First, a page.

(Even if you are not affiliated with a university, you'll almost certainly have to get access to a university library in order to be able to read the literature you need to do publishable research - so might as well figure it out now. But even so, I also found out that my town's free public library has several copies of this book as well.)

  • 3
    And if your library doesn't have a copy, you can quite probably ask them to buy one, since it can be useful to many others.
    – Massimo Ortolano
    Aug 11, 2017 at 6:23
  • Good point, thanks. Borrowing the book could be a solution, even though not my favourite as electronic copies can be easily searched. Going to the library every time I need to verify a detail would not be so good for my productivity. Aug 11, 2017 at 10:35
  • 1
    @MarcoStamazza So, if you can't take a copy with you: do what you think is right, mark it clearly as "make sure to verify that this is correct" (different color, margin note, or whatever), and batch up a bunch of things to check at once when you do go to the library.
    – user
    Aug 11, 2017 at 14:31

Compare to the following situation: You submit a paper and a referee replies that you should discuss some other work, may it be a paper or a book, which is also "commercial". So, to publish the paper you need access to this "commercial" source (either to discuss it, or to argue why you shouldn't). Your institution either has access to this source or, if not, use your funds to purchase a copy or use interlibrary loan. The same applies to sources like style guides. Actually, I would guess that workgroups that publish in outlets that use a certain style guide had purchased a copy already for their own bookshelves.

So, what your facing is, in my opinion, not an issue. To work, you need things and most things cost money (computers, offices, internet access, books,…). If you want to discuss whether a style guide should cost money or not, that's another question.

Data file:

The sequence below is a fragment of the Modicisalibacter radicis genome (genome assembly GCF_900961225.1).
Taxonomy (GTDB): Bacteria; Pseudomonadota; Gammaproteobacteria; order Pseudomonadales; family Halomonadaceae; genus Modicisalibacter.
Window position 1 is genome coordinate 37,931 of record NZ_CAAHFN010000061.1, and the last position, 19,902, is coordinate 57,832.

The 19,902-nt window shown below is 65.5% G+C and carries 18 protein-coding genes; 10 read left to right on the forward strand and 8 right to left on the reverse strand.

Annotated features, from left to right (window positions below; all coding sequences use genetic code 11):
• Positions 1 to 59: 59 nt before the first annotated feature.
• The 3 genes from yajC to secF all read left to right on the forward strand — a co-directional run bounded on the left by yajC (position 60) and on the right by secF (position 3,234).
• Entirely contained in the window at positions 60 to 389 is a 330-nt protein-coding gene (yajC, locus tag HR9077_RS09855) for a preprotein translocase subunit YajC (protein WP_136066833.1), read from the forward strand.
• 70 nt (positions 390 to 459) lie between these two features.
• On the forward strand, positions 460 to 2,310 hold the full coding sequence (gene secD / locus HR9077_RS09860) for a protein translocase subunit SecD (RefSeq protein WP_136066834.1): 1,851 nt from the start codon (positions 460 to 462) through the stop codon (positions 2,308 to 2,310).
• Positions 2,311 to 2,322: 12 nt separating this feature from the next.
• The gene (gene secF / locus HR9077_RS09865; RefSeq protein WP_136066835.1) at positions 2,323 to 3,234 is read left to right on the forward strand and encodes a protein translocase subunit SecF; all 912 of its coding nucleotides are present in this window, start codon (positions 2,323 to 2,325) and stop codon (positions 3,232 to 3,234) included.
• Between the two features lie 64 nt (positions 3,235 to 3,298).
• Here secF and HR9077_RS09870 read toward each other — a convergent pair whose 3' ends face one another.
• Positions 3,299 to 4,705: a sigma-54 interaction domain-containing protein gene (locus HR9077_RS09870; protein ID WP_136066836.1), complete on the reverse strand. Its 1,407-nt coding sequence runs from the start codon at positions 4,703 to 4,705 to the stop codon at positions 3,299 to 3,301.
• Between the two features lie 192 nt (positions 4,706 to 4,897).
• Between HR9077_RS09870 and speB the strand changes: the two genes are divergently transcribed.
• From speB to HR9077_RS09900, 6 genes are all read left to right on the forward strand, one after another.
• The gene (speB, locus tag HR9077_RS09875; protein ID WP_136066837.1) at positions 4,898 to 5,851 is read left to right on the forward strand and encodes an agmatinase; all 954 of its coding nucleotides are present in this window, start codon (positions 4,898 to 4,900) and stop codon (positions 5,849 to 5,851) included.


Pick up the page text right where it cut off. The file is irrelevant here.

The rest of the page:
• I am discussing whether the style guide should cost money. And this is not related. Literature review is about the content and how I find academic material is my problem. Formatting a paper is strictly related to having the paper considered by the journal. Aug 11, 2017 at 10:38
  • 1
    Since APA is a scientific organization and part of their mission is "Promoting research in psychology, the improvement of research methods and conditions and the application of research findings." and "Increasing and disseminating psychological knowledge through meetings, professional contacts, reports, papers, discussions and publications." the organization may be open to a discussion whether they should make an electronic version of their style guide available for free. In the context of what is going on with scientific publishing these days, this may well work.
    – Dirk
    Aug 11, 2017 at 11:13
  • I'd say: Go ahead and make an official query to APA. I don't know enough about APA to suggest a good way to do this - without further knowledge: a letter to the president may work, but probably there is a better way…
    – Dirk
    Aug 11, 2017 at 11:17
  • It's useless. Most people here are pointing out how lazy and stupid I am for not wanting to put up with a paid written manual just for the privilege of submitting a paper. They seem to be happy about it. Maybe that is why I will stick to real science journals rather than social science ones. Aug 28, 2017 at 5:45

Use a software package for your references. Free software such as BibLaTeX/Biber, Zotero, and others use CSL and can output APA-styled (and many other) references at the push of a button.

  • While this is absolutely a good idea, it only helps with the references. The APA style isn't just a citation style, it also contains a lot of formatting and language guidelines.
    – Anyon
    Apr 21, 2019 at 23:41

Not the answer you're looking for? Browse other questions tagged .